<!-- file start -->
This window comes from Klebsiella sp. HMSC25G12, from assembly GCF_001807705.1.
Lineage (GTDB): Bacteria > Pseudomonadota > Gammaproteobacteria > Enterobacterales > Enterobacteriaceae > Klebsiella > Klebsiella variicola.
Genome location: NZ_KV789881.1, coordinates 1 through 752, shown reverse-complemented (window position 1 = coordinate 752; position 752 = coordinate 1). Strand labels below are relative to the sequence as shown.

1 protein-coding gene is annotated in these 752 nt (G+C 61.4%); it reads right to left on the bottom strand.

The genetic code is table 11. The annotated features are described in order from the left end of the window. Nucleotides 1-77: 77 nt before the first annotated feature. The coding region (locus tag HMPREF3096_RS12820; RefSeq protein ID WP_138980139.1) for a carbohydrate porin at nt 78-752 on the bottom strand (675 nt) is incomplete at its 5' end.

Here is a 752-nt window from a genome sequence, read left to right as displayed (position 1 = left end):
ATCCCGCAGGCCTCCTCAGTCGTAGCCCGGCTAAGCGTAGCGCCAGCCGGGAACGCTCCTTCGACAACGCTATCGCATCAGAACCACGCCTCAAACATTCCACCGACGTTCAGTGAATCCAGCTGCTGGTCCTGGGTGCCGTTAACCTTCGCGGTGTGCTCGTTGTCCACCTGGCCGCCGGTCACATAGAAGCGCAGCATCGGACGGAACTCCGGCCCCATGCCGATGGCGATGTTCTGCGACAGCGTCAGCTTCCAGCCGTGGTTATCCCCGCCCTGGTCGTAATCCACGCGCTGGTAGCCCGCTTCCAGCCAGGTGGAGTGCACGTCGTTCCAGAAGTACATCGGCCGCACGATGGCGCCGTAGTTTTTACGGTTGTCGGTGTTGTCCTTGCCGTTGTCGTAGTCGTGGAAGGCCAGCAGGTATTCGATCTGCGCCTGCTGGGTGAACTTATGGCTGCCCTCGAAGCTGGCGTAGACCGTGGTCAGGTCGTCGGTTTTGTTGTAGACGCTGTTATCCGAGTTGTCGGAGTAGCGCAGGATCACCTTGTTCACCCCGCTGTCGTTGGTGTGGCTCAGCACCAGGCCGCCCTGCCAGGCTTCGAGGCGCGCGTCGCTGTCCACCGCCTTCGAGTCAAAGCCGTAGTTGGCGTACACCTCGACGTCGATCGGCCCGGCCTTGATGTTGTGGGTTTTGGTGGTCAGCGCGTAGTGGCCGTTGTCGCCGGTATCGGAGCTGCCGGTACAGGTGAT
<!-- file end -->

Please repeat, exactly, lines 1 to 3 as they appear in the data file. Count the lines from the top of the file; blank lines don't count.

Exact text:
This window comes from Klebsiella sp. HMSC25G12, from assembly GCF_001807705.1.
Lineage (GTDB): Bacteria > Pseudomonadota > Gammaproteobacteria > Enterobacterales > Enterobacteriaceae > Klebsiella > Klebsiella variicola.
Genome location: NZ_KV789881.1, coordinates 1 through 752, shown reverse-complemented (window position 1 = coordinate 752; position 752 = coordinate 1). Strand labels below are relative to the sequence as shown.